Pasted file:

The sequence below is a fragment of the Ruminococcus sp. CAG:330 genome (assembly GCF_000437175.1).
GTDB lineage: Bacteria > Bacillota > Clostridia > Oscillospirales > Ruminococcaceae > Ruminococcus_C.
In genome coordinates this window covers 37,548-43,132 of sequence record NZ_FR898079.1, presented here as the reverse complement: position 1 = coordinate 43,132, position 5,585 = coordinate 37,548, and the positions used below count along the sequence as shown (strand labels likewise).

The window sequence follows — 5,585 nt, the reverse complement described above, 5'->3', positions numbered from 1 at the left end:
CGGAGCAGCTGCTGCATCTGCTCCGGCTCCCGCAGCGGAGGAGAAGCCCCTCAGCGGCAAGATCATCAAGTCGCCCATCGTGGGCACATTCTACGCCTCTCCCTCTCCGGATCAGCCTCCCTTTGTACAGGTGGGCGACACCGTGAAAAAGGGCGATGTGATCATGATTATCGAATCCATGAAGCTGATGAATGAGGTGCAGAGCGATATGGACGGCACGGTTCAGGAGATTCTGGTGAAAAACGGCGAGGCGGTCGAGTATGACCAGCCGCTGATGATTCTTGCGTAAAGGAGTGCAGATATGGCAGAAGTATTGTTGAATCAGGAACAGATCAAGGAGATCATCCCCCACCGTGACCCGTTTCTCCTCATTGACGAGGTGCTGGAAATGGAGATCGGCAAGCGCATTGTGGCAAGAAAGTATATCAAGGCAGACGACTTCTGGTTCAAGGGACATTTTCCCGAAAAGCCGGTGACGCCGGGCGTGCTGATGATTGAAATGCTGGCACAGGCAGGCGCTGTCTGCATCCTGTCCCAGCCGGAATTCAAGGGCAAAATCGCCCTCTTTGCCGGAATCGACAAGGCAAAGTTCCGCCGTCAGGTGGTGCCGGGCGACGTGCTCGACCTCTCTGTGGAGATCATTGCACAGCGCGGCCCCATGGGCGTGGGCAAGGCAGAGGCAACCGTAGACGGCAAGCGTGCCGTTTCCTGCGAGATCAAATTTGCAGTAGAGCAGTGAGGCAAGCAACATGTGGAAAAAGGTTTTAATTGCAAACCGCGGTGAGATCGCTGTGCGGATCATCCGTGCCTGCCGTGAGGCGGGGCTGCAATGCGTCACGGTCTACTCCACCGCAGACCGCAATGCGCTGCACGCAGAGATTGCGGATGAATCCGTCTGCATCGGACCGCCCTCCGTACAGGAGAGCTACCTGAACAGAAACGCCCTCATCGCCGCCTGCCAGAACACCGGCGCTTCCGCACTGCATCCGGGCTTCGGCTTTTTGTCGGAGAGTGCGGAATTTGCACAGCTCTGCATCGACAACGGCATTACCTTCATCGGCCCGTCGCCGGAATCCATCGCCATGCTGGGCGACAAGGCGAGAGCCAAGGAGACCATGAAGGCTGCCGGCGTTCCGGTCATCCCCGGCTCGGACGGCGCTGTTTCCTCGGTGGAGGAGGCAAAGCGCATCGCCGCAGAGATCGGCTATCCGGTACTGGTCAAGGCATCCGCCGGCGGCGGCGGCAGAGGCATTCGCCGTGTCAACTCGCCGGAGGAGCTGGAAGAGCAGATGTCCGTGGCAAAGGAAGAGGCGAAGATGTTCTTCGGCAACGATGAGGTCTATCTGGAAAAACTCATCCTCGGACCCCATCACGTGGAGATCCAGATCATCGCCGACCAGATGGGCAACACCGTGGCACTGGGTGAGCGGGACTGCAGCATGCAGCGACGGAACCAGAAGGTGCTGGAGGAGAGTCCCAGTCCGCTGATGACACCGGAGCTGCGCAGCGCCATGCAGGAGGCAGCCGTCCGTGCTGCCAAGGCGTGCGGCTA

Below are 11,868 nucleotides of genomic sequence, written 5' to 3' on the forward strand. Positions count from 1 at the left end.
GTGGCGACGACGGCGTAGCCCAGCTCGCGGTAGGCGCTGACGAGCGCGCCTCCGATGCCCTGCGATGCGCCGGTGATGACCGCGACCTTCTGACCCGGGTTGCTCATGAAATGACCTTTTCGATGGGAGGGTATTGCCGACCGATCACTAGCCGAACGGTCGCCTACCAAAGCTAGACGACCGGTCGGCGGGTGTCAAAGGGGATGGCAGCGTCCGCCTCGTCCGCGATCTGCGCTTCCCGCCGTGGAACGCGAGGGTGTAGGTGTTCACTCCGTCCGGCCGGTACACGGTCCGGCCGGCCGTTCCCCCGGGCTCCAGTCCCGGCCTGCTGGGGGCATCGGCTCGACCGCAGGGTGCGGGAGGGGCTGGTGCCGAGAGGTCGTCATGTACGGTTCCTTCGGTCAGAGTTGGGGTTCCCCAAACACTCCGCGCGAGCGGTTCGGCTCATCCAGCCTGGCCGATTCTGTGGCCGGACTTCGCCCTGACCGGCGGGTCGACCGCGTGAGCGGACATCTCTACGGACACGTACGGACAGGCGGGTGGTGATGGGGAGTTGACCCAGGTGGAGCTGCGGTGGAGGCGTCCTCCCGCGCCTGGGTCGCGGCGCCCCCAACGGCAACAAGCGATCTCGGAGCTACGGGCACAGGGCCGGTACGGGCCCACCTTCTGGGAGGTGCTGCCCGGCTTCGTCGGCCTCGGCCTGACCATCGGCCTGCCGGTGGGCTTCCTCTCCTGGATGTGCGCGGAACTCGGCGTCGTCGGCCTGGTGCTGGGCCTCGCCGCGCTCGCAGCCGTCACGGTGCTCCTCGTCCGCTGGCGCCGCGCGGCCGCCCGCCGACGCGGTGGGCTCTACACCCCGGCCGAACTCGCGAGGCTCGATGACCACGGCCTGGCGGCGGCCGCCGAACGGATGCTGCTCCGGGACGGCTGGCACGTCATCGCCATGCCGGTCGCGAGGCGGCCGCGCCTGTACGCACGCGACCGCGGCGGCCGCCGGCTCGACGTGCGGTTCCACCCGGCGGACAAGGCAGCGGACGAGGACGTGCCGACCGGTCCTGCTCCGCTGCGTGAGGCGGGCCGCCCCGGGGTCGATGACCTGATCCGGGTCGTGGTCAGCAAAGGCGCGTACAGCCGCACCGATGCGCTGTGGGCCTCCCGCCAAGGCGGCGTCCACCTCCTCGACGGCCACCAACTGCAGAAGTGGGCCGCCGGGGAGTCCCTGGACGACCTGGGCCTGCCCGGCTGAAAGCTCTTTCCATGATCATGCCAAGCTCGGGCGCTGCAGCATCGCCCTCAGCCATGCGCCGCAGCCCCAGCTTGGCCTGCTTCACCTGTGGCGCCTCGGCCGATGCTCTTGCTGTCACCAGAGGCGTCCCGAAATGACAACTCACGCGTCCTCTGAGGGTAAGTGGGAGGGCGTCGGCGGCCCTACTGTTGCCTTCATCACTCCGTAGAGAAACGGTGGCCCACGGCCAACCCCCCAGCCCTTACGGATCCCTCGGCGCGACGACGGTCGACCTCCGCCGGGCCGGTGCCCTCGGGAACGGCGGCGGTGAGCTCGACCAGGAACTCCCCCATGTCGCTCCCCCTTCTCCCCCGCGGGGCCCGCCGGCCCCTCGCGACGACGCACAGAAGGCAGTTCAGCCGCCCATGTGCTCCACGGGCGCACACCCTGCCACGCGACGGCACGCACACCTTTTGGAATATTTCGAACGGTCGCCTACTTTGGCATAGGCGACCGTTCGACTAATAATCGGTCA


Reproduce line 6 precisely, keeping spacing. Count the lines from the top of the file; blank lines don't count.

Below are 11,868 nucleotides of genomic sequence, written 5' to 3' on the forward strand. Positions count from 1 at the left end.